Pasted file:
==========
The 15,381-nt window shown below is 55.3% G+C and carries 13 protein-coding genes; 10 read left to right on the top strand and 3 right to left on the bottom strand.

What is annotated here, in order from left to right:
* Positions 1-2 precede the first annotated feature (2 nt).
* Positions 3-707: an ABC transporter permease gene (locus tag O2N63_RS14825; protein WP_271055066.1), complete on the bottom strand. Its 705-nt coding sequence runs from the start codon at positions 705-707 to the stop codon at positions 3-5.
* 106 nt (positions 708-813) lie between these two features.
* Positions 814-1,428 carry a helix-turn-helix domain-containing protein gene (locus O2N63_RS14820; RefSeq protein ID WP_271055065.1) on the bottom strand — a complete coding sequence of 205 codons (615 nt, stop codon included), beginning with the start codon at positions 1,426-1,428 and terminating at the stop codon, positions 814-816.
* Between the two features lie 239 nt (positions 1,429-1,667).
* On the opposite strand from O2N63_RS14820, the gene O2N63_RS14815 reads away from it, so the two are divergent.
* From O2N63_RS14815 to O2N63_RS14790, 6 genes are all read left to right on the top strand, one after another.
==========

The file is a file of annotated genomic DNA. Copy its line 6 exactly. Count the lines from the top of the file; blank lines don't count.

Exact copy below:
* Positions 814-1,428 carry a helix-turn-helix domain-containing protein gene (locus O2N63_RS14820; RefSeq protein ID WP_271055065.1) on the bottom strand — a complete coding sequence of 205 codons (615 nt, stop codon included), beginning with the start codon at positions 1,426-1,428 and terminating at the stop codon, positions 814-816.